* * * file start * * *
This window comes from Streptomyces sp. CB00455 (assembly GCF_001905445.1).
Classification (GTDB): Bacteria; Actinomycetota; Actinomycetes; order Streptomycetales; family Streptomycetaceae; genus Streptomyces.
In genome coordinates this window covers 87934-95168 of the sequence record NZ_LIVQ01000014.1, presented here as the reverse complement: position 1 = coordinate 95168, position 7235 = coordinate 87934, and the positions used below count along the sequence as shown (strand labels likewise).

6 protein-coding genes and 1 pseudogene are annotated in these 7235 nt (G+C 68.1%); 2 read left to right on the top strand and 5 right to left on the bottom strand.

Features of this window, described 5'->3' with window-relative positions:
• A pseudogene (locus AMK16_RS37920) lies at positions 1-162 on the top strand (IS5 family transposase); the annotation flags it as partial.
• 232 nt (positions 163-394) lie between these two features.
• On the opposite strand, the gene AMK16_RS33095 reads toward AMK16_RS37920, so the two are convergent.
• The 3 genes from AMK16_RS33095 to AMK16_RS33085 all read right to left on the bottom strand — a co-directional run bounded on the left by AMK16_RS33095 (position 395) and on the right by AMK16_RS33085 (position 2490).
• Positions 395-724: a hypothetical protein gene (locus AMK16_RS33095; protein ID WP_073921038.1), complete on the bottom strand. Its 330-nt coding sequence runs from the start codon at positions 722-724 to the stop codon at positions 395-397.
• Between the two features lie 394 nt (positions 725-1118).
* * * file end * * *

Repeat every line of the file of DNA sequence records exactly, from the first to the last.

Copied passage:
This window comes from Streptomyces sp. CB00455 (assembly GCF_001905445.1).
Classification (GTDB): Bacteria; Actinomycetota; Actinomycetes; order Streptomycetales; family Streptomycetaceae; genus Streptomyces.
In genome coordinates this window covers 87934-95168 of the sequence record NZ_LIVQ01000014.1, presented here as the reverse complement: position 1 = coordinate 95168, position 7235 = coordinate 87934, and the positions used below count along the sequence as shown (strand labels likewise).

6 protein-coding genes and 1 pseudogene are annotated in these 7235 nt (G+C 68.1%); 2 read left to right on the top strand and 5 right to left on the bottom strand.

Features of this window, described 5'->3' with window-relative positions:
• A pseudogene (locus AMK16_RS37920) lies at positions 1-162 on the top strand (IS5 family transposase); the annotation flags it as partial.
• 232 nt (positions 163-394) lie between these two features.
• On the opposite strand, the gene AMK16_RS33095 reads toward AMK16_RS37920, so the two are convergent.
• The 3 genes from AMK16_RS33095 to AMK16_RS33085 all read right to left on the bottom strand — a co-directional run bounded on the left by AMK16_RS33095 (position 395) and on the right by AMK16_RS33085 (position 2490).
• Positions 395-724: a hypothetical protein gene (locus AMK16_RS33095; protein ID WP_073921038.1), complete on the bottom strand. Its 330-nt coding sequence runs from the start codon at positions 722-724 to the stop codon at positions 395-397.
• Between the two features lie 394 nt (positions 725-1118).